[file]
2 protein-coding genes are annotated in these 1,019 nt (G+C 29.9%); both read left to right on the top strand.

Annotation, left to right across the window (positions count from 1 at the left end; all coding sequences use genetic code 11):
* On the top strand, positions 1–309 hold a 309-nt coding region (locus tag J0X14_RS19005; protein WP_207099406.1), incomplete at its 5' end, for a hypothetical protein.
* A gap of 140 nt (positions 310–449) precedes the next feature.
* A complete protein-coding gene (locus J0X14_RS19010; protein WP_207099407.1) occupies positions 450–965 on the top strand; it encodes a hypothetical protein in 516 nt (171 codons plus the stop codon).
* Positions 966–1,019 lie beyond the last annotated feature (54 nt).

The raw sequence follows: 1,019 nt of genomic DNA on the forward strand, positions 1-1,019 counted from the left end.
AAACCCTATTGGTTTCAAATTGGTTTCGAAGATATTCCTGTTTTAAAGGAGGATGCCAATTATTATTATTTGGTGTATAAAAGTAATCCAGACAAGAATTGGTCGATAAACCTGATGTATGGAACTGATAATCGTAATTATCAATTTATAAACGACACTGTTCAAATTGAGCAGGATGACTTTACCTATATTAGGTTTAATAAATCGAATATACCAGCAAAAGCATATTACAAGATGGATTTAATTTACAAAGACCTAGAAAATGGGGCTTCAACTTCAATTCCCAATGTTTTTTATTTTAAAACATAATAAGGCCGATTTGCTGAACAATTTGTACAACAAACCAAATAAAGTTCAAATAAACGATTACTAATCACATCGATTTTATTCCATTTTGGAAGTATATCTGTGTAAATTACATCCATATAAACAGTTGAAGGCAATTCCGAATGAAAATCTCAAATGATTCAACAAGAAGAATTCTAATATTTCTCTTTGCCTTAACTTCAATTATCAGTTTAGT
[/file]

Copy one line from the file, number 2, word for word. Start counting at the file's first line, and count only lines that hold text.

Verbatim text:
Annotation, left to right across the window (positions count from 1 at the left end; all coding sequences use genetic code 11):